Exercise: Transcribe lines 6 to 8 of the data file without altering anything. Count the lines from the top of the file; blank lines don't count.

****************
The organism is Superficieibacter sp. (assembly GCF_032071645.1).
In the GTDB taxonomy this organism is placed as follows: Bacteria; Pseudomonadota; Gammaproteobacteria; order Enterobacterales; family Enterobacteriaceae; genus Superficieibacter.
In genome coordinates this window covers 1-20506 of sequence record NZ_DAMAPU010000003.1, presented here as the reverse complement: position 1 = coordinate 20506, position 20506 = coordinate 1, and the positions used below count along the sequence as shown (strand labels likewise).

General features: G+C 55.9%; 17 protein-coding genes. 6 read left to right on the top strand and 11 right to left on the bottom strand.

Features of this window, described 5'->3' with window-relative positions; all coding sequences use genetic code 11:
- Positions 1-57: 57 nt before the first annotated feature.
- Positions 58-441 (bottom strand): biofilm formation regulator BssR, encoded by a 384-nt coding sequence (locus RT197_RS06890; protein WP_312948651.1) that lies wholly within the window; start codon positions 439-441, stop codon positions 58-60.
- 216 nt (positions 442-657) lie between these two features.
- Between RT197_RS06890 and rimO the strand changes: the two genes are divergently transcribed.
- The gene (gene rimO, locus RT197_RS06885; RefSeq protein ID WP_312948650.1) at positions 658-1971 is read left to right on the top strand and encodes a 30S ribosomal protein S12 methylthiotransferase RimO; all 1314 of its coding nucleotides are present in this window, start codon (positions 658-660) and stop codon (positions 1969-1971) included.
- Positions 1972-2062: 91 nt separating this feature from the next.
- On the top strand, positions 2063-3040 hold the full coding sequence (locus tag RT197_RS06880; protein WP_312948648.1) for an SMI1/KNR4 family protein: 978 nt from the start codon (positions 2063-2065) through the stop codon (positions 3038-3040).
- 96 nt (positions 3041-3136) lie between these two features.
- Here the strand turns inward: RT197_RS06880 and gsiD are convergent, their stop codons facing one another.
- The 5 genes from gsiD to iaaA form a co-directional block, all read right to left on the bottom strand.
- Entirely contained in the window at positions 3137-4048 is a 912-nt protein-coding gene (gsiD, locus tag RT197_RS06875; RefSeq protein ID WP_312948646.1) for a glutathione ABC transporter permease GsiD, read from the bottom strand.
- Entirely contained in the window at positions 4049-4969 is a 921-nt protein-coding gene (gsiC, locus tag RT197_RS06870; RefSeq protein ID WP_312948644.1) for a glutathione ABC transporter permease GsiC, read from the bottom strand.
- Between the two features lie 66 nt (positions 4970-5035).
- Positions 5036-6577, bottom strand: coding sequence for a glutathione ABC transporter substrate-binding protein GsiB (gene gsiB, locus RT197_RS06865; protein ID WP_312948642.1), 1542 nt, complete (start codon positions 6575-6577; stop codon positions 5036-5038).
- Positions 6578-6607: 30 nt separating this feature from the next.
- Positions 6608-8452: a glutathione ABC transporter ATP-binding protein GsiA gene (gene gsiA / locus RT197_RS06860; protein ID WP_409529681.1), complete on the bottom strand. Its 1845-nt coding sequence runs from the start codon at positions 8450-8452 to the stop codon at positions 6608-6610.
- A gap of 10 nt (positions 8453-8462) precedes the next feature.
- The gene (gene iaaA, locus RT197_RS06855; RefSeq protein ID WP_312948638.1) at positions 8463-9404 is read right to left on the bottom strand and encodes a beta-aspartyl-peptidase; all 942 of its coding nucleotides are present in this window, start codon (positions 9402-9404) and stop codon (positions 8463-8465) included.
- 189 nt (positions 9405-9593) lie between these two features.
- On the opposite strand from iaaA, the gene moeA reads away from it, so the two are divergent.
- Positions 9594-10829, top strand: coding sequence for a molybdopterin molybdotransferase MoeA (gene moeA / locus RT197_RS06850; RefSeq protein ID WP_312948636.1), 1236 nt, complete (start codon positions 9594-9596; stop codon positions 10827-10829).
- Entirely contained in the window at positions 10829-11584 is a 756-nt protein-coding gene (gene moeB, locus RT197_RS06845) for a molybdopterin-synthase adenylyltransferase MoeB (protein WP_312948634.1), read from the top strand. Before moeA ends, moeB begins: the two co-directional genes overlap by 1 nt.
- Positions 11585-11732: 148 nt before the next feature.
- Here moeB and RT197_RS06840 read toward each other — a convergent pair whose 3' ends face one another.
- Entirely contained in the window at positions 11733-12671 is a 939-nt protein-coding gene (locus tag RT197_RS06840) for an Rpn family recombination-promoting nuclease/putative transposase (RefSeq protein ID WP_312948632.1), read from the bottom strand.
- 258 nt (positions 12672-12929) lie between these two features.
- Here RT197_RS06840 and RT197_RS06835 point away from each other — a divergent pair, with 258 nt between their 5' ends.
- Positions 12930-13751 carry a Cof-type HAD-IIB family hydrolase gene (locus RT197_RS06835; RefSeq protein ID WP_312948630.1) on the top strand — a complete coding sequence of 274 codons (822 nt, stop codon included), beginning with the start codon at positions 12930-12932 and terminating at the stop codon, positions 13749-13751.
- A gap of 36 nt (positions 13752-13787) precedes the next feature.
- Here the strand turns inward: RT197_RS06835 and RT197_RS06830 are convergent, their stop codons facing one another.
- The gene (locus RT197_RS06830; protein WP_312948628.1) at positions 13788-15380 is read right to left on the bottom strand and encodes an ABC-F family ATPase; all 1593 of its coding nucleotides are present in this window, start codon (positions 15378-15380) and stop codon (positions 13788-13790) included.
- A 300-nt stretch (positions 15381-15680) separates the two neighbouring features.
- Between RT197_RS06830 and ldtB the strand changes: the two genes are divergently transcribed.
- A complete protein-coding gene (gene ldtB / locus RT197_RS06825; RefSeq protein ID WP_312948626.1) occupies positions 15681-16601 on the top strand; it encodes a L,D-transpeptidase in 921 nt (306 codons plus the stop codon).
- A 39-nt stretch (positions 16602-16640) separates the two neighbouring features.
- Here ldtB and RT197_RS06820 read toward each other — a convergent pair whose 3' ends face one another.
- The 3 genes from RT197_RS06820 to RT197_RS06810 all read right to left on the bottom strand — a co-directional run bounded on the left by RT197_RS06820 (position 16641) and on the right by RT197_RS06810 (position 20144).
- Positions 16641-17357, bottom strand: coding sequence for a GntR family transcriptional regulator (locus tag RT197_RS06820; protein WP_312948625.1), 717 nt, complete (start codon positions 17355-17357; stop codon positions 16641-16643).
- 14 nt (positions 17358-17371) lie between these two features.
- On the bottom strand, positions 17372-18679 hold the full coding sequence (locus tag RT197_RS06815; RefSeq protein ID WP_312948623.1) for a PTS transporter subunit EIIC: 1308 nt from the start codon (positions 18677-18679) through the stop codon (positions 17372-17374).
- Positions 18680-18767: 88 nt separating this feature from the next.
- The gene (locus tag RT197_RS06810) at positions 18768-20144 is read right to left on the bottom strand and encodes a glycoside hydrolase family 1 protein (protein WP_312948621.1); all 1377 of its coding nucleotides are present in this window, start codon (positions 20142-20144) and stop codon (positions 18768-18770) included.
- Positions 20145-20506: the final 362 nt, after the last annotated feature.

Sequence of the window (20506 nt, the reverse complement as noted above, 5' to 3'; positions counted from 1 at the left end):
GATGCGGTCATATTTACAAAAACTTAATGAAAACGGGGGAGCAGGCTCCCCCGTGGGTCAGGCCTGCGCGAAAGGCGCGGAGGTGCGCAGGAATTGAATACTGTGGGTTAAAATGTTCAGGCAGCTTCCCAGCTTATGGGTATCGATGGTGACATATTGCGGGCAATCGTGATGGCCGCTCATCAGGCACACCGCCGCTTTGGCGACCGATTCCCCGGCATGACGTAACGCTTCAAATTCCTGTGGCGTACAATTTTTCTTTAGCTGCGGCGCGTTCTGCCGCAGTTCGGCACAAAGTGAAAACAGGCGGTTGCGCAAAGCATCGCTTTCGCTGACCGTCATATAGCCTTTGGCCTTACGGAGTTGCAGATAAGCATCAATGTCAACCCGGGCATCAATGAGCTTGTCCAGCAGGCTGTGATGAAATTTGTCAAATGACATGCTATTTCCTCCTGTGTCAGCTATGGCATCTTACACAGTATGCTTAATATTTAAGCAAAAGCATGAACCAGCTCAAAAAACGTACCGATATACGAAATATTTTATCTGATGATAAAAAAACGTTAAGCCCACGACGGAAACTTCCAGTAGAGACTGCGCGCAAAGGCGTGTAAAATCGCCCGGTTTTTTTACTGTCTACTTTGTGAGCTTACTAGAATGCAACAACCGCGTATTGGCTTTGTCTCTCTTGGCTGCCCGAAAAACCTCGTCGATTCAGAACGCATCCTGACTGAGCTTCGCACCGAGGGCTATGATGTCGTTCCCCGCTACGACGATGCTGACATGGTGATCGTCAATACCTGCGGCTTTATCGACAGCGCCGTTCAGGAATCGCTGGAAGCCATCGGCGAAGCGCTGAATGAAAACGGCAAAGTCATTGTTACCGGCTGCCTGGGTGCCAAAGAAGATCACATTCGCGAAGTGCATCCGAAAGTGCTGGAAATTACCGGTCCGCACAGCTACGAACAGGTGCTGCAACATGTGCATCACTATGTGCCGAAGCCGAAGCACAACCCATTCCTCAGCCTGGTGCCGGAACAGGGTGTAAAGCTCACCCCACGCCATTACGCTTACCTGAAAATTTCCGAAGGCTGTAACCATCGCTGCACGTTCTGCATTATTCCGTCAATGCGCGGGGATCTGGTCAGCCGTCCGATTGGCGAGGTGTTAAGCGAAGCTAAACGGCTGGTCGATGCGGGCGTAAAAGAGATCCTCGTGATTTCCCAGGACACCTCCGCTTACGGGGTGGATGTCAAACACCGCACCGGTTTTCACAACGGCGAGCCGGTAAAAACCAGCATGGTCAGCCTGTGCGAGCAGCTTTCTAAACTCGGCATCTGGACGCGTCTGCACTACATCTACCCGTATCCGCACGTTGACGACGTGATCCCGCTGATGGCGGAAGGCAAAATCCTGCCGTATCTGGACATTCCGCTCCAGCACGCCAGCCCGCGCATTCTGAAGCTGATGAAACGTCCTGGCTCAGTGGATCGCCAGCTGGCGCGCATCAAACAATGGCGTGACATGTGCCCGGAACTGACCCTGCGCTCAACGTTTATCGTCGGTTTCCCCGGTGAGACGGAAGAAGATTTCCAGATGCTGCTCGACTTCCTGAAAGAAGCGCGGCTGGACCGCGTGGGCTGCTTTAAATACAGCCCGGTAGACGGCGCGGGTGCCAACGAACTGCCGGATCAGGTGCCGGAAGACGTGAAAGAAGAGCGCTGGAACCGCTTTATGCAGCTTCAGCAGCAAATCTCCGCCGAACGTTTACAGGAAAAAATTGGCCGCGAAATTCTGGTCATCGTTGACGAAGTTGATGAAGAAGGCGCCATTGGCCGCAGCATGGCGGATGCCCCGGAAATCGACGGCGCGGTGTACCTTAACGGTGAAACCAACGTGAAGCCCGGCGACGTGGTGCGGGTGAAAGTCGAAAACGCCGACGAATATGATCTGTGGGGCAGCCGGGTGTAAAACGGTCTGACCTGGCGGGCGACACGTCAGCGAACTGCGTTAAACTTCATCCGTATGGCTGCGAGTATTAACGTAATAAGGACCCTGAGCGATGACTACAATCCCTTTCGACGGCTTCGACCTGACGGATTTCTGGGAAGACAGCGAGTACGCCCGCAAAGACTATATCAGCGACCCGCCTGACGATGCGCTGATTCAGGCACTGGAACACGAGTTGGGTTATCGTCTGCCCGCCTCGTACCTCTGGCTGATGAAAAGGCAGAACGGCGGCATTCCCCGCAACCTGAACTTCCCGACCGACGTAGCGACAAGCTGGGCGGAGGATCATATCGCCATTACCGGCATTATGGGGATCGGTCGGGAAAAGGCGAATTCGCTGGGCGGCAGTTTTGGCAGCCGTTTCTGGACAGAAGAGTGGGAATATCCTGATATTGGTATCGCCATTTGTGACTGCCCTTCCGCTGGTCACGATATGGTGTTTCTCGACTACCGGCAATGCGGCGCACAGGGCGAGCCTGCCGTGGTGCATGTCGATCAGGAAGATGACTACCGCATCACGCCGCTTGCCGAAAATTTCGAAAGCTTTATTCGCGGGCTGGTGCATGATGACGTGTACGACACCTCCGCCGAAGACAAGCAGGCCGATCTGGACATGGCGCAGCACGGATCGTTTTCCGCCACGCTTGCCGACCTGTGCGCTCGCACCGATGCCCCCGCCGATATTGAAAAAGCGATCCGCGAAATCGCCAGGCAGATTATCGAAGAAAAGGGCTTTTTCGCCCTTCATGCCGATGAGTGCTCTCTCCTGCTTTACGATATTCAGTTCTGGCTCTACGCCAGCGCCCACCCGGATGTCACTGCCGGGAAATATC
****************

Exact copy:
- Positions 1-57: 57 nt before the first annotated feature.
- Positions 58-441 (bottom strand): biofilm formation regulator BssR, encoded by a 384-nt coding sequence (locus RT197_RS06890; protein WP_312948651.1) that lies wholly within the window; start codon positions 439-441, stop codon positions 58-60.
- 216 nt (positions 442-657) lie between these two features.